The Rhode Island legislature is moving to ban indoor prostitution. The most likely result will be arrests at the spas. In police raids the women picked up are adults. They say they are in it for the money. Real trafficking is harder to find than through the doors of a storefront. If we want to fight trafficking, especially of children, we should be looking in the parks and under the highway overpass. The New York Times has a 2-part series this week on runaway children…
Around the country, outreach workers and city officials say they have been overwhelmed with requests for help from young people in desperate straits.
In Berks County, Pa., the shortage of beds for runaways has led county officials to consider paying stipends to families willing to offer their couches. At drop-in centers across the country, social workers describe how runaways regularly line up when they know the food pantry is being restocked.
In Chicago, city transit workers will soon be trained to help the runaways and other young people they have been finding in increasing numbers, trying to escape the cold or heat by riding endlessly on buses and trains.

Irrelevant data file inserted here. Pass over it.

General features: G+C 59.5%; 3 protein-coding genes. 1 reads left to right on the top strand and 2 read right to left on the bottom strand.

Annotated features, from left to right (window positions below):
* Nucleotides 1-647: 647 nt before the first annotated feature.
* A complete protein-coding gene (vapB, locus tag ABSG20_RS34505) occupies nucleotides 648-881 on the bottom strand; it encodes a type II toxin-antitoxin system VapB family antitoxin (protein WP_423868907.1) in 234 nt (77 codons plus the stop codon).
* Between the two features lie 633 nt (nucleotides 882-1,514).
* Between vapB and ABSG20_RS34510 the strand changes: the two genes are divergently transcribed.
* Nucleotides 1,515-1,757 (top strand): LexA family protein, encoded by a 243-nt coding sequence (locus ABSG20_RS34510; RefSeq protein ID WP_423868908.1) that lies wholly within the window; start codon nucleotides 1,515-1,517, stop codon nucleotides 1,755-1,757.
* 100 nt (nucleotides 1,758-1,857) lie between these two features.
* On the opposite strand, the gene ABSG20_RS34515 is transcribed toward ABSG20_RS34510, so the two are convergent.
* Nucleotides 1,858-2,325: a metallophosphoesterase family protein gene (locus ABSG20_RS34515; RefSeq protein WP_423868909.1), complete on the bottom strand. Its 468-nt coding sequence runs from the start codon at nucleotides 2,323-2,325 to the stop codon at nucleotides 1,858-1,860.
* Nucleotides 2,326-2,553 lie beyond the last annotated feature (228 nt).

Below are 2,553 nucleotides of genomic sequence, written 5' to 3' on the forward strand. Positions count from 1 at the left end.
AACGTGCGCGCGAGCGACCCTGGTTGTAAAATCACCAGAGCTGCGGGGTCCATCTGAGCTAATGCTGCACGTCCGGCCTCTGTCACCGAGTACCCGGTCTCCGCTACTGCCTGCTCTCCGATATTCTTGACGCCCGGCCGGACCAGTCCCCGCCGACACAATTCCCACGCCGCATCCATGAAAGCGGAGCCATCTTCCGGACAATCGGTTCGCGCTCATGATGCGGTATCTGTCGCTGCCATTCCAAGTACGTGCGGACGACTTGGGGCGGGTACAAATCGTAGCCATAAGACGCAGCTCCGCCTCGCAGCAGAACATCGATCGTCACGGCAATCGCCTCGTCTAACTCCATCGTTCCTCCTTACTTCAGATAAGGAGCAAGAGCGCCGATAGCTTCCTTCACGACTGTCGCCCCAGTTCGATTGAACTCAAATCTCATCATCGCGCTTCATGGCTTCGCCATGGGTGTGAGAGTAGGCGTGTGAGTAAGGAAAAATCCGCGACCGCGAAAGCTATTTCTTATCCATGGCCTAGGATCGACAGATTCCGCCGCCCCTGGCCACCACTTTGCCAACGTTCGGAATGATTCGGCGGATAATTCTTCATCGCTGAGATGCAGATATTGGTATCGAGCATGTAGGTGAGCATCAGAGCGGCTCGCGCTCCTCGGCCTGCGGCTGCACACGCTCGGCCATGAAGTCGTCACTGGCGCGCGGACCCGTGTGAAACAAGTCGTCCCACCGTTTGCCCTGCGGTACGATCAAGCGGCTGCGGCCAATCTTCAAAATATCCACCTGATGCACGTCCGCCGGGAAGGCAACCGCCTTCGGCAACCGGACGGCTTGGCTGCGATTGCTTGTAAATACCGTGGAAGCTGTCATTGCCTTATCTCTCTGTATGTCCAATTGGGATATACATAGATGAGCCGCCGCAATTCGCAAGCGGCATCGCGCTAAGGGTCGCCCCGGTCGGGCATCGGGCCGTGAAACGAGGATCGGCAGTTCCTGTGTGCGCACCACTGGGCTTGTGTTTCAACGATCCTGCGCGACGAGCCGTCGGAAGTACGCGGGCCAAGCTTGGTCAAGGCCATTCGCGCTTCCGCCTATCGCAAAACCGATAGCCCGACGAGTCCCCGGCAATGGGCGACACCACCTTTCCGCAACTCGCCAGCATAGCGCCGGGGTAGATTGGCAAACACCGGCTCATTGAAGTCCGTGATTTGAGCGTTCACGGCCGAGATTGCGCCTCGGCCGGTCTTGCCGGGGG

Part 2 describes how girls are pressured to trade sex for shelter and affection, and then induced to work as prostitutes. Getting them out of that life can’t be done with just arrest. Sgt. Byron A. Fassett is one officer who works with girls at risk…
In 2005, Sergeant Fassett created the “High Risk Victim” unit in the Dallas Police Department, which flags any juvenile in the city who runs away from home four or more times in a given year. About 200 juveniles per year fit that description. If one of those children is picked up by the police anywhere in the country, the child is directed back to Sergeant Fassett’s unit, which immediately begins investigating the juvenile’s background.
The unit’s strength is timing. If the girls are arrested for prostitution, they are at their least cooperative. So the unit instead targets them for such minor offenses as truancy or picks them up as high-risk victims, speaking to them when their guard is down. Only later, as trust builds, do officers and social workers move into discussions of prostitution.
Repeat runaways are not put in juvenile detention but in a special city shelter for up to a month, receiving counseling.
Three quarters of the girls who get treatment do not return to prostitution.
Closing the loophole will not make the problem go away. To protect children and other vulnerable people takes commitment of time and money, and success is measured one child at a time. Do we have treatment for children that will keep them away from predators and pimps? Rescue by arrest hasn’t wiped out prostitution in other states. What will make Rhode Island different?